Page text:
The Chrysalids Critical Analysis

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When an individual fails to accept society`s ideal vision of life, they become victim to the prejudice of those who have already conformed to this perspective. In The Chrysalids, by John Wyndham, the ideals Waknuk has set pressures the community into a certain cloud of thought, the character of David is set to explore the era`s situation and learn whether or not to live abiding the standards or facing hatred. This desire for perfection influences prejudice in the hearts of the citizens by illustrating guidelines as to how they should be living their lives, striving towards anything that differs from this ideal will result in the unavoidable consequence of partiality. The perception of what is deemed a flawless society is a concept that might not be adopted by everyone, there are those who do their best to ignore it, and other who are simply unable to comprehend its severity. Wyndham begins the progression of his protagonist, David…show more content…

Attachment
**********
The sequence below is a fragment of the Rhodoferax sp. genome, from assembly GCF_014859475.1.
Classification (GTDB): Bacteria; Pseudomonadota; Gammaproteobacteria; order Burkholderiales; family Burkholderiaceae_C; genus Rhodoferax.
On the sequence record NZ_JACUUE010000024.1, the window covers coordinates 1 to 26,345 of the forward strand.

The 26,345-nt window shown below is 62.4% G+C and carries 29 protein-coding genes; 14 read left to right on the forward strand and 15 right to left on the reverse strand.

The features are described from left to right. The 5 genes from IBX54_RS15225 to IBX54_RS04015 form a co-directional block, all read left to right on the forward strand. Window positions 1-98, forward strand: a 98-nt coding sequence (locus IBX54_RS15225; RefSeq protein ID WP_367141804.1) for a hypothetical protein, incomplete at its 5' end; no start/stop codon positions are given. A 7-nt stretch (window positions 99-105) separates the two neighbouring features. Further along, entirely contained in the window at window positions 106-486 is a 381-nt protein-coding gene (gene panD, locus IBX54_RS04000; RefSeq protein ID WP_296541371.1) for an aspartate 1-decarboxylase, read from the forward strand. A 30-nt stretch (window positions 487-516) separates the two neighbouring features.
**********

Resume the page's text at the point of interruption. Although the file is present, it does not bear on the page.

She was simply an ordinary little girl… Surely having one very small extra toe… Surely that couldn’t be enough to make her ‘hateful in the sight of God…?—the ways of the world were very puzzling…” (14) David is able to identify what a deviant is, what separates one individual from another, but he is currently incapable of understanding how grim the matter truly is in regard to the “true” image. This interpretation of what a human`s perfect form should be is outlined by Waknuk society as the all-mighty truth, something undeniable and supreme, however, Storm finds himself baffled by this ideal and finds himself inefficient at grasping its complexity. The entire philosophy of the “norm” being the purest and only human concept deemed correct didn't instantaneously occur to David, the situation repeating itself in David`s mind as he wondered about the extremity of Sophie`s condition. Every society has its own standards or set of defined laws that is are like an iron wall, rigid and inflexible, and it is left upon
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